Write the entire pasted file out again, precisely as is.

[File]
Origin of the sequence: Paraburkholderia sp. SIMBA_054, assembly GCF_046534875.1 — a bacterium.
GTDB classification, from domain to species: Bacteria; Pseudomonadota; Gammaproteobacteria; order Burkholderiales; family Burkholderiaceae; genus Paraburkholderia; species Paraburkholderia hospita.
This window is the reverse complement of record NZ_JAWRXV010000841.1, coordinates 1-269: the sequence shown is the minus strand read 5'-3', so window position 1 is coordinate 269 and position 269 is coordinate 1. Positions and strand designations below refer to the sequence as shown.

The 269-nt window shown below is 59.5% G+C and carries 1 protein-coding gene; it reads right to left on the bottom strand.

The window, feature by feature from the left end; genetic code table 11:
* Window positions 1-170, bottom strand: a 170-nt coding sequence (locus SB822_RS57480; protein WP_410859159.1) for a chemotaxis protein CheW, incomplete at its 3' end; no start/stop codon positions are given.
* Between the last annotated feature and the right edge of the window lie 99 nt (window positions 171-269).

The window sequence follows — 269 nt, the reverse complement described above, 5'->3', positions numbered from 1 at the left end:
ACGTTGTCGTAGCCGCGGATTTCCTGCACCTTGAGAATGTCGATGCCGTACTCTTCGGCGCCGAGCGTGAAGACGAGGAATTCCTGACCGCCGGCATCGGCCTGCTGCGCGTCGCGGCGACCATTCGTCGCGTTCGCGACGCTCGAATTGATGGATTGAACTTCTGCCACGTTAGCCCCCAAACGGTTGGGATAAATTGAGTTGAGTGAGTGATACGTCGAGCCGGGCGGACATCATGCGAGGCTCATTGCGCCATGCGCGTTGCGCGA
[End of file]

Origin of the sequence: Paraburkholderia sp. SIMBA_054, assembly GCF_046534875.1 — a bacterium.
GTDB classification, from domain to species: Bacteria; Pseudomonadota; Gammaproteobacteria; order Burkholderiales; family Burkholderiaceae; genus Paraburkholderia; species Paraburkholderia hospita.
This window is the reverse complement of record NZ_JAWRXV010000841.1, coordinates 1-269: the sequence shown is the minus strand read 5'-3', so window position 1 is coordinate 269 and position 269 is coordinate 1. Positions and strand designations below refer to the sequence as shown.

The 269-nt window shown below is 59.5% G+C and carries 1 protein-coding gene; it reads right to left on the bottom strand.

The window, feature by feature from the left end; genetic code table 11:
* Window positions 1-170, bottom strand: a 170-nt coding sequence (locus SB822_RS57480; protein WP_410859159.1) for a chemotaxis protein CheW, incomplete at its 3' end; no start/stop codon positions are given.
* Between the last annotated feature and the right edge of the window lie 99 nt (window positions 171-269).

The window sequence follows — 269 nt, the reverse complement described above, 5'->3', positions numbered from 1 at the left end:
ACGTTGTCGTAGCCGCGGATTTCCTGCACCTTGAGAATGTCGATGCCGTACTCTTCGGCGCCGAGCGTGAAGACGAGGAATTCCTGACCGCCGGCATCGGCCTGCTGCGCGTCGCGGCGACCATTCGTCGCGTTCGCGACGCTCGAATTGATGGATTGAACTTCTGCCACGTTAGCCCCCAAACGGTTGGGATAAATTGAGTTGAGTGAGTGATACGTCGAGCCGGGCGGACATCATGCGAGGCTCATTGCGCCATGCGCGTTGCGCGA